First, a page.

White-Indian Relations: Moving into the 21st Century

The international and interdisciplinary symposium "White-Indian Relations: Moving into the 21st Century" was held at Leuphana Universität Lüneburg from May 14-17, 2009. The symposium served as a discourse with and not only about Native Americans and First Nations as well as looked at Native literature, culture, and contemporary history from an interdisciplinary angle, concentrating on:

  • Politics - New Frontiers: Indian-White Relations in the Political, Economic, and Ecological Realm
  • Ethnology - Issues dealing with Sacred Remains from Archaeological Sites and Ritual Artefacts in Museums
  • Humanities - Resistance and Cooperation in Contemporary Literature, Film, and the Arts
  • Educational Systems - The Role and Function of Native Educational Systems: Education and Vocation as Tools of Post-Colonial Power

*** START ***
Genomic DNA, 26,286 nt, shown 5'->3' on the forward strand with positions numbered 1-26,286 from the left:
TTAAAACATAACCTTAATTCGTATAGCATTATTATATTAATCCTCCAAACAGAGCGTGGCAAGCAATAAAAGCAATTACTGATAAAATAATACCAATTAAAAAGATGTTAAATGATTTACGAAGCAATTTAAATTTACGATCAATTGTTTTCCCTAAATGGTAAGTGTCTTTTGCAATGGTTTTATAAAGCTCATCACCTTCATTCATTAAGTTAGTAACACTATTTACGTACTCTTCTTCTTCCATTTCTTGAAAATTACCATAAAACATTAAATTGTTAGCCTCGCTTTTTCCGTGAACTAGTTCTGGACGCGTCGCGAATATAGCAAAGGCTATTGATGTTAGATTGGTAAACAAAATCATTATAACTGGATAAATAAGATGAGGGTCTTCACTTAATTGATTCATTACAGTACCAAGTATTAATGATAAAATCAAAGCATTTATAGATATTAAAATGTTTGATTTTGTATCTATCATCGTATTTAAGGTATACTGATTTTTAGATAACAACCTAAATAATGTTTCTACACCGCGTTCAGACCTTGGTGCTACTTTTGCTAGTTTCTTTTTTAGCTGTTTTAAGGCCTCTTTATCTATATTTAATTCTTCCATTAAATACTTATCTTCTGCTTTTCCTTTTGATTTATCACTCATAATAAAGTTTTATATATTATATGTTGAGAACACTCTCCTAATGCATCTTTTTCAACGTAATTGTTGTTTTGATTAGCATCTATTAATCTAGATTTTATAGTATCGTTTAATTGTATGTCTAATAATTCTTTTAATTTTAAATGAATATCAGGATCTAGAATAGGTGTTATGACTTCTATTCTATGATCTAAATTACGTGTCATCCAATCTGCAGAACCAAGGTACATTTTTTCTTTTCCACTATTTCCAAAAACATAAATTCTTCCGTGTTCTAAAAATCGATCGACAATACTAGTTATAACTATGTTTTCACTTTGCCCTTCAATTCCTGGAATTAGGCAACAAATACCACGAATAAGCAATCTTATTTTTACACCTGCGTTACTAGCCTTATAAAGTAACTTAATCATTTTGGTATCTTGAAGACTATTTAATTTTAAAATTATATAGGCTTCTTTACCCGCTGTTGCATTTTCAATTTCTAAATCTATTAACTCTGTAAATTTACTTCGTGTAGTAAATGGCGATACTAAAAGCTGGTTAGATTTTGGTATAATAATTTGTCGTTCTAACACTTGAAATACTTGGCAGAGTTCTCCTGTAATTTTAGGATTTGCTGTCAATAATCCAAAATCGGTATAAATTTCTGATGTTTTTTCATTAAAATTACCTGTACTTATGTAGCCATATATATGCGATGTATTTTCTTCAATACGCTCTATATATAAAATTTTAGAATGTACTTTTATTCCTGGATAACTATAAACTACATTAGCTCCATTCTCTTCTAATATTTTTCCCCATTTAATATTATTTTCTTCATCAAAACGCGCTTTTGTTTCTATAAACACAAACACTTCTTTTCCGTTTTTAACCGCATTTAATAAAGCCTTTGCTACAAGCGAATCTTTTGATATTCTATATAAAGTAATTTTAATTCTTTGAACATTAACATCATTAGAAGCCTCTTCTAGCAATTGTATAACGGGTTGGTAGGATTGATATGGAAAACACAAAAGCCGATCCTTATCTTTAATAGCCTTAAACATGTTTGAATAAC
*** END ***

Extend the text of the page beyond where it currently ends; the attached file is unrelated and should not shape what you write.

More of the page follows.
The lion's share of the published research in the field of Native American and First Nations Studies has almost exclusively focused on the past. Topics widely discussed include: the one-sided annihilation of Natives beginning with a serious misapprehension of Columbus over 500 years ago; the ensuing racism and oppression of Natives in its various forms; stereotyping; and the mutual distrust of Natives and Whites. The WIR Symposium, however, went beyond these topics to fill the gaps of less discussed areas of research and to preview future possibilities and possible pitfalls of living together.